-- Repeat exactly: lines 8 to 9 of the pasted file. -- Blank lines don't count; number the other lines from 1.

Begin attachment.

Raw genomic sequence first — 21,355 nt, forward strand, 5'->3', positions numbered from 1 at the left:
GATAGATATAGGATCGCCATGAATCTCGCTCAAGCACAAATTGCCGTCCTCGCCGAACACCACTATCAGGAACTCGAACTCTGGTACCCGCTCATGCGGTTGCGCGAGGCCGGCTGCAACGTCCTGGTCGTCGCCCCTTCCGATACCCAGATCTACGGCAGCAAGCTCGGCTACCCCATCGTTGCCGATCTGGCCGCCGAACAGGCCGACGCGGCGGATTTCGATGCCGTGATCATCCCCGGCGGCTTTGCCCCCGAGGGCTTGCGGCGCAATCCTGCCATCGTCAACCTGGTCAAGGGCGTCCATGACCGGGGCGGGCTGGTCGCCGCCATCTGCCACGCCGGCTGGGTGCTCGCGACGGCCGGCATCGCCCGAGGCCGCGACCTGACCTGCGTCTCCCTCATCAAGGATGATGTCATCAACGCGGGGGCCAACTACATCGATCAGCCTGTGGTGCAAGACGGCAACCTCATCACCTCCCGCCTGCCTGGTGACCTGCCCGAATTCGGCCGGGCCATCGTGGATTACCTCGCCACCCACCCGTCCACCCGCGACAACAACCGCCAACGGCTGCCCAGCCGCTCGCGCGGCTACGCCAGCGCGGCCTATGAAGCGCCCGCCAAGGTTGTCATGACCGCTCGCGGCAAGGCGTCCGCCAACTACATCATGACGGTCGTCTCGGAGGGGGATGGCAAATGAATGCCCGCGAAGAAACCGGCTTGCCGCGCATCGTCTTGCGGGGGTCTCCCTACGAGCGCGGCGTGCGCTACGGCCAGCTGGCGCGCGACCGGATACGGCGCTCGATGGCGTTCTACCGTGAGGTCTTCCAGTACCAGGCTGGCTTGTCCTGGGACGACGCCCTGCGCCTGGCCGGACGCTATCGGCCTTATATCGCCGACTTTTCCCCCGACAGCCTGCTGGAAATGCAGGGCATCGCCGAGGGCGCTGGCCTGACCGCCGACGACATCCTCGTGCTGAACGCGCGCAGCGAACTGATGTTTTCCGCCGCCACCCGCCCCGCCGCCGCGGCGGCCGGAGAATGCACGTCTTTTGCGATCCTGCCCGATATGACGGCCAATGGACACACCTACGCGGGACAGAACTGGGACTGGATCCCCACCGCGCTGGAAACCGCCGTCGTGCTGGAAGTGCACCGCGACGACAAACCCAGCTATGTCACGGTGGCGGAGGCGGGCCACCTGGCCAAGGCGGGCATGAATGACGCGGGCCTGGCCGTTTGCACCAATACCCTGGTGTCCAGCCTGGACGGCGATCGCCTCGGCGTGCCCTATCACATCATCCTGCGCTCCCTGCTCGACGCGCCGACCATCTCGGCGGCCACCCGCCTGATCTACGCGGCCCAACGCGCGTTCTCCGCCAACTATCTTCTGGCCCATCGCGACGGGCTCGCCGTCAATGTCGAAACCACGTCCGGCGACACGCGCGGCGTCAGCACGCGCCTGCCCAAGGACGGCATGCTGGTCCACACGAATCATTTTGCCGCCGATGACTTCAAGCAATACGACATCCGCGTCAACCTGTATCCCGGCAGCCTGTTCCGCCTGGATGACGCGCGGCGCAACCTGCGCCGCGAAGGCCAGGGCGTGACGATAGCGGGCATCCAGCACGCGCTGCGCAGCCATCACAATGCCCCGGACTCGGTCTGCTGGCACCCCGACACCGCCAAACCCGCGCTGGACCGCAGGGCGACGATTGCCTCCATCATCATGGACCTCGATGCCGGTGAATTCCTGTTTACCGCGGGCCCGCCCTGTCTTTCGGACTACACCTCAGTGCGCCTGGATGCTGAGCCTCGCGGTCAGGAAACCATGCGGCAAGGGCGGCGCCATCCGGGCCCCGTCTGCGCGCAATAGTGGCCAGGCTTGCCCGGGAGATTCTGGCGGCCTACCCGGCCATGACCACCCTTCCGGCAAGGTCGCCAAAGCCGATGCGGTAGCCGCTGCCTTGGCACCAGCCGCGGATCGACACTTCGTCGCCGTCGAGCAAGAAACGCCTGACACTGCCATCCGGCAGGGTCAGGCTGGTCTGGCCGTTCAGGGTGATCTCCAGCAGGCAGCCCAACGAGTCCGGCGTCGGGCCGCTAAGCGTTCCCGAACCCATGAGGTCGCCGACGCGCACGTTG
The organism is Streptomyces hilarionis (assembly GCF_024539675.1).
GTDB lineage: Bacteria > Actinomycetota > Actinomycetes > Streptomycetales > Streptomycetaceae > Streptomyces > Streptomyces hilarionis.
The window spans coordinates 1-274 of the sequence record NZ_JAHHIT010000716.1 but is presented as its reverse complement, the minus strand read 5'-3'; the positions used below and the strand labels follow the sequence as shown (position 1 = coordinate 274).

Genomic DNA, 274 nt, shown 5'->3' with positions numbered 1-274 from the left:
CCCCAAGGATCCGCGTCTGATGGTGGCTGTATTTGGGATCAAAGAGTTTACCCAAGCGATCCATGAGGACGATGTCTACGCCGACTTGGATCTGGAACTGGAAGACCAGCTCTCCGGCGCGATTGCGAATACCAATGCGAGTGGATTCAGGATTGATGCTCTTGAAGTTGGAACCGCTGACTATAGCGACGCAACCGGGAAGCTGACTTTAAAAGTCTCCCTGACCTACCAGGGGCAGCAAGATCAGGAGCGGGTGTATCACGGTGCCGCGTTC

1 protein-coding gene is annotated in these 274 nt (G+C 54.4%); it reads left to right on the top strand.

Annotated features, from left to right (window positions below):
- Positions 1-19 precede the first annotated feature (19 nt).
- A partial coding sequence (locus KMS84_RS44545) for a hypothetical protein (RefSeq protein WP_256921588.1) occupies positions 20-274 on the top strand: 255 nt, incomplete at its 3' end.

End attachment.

1 protein-coding gene is annotated in these 274 nt (G+C 54.4%); it reads left to right on the top strand.

Annotated features, from left to right (window positions below):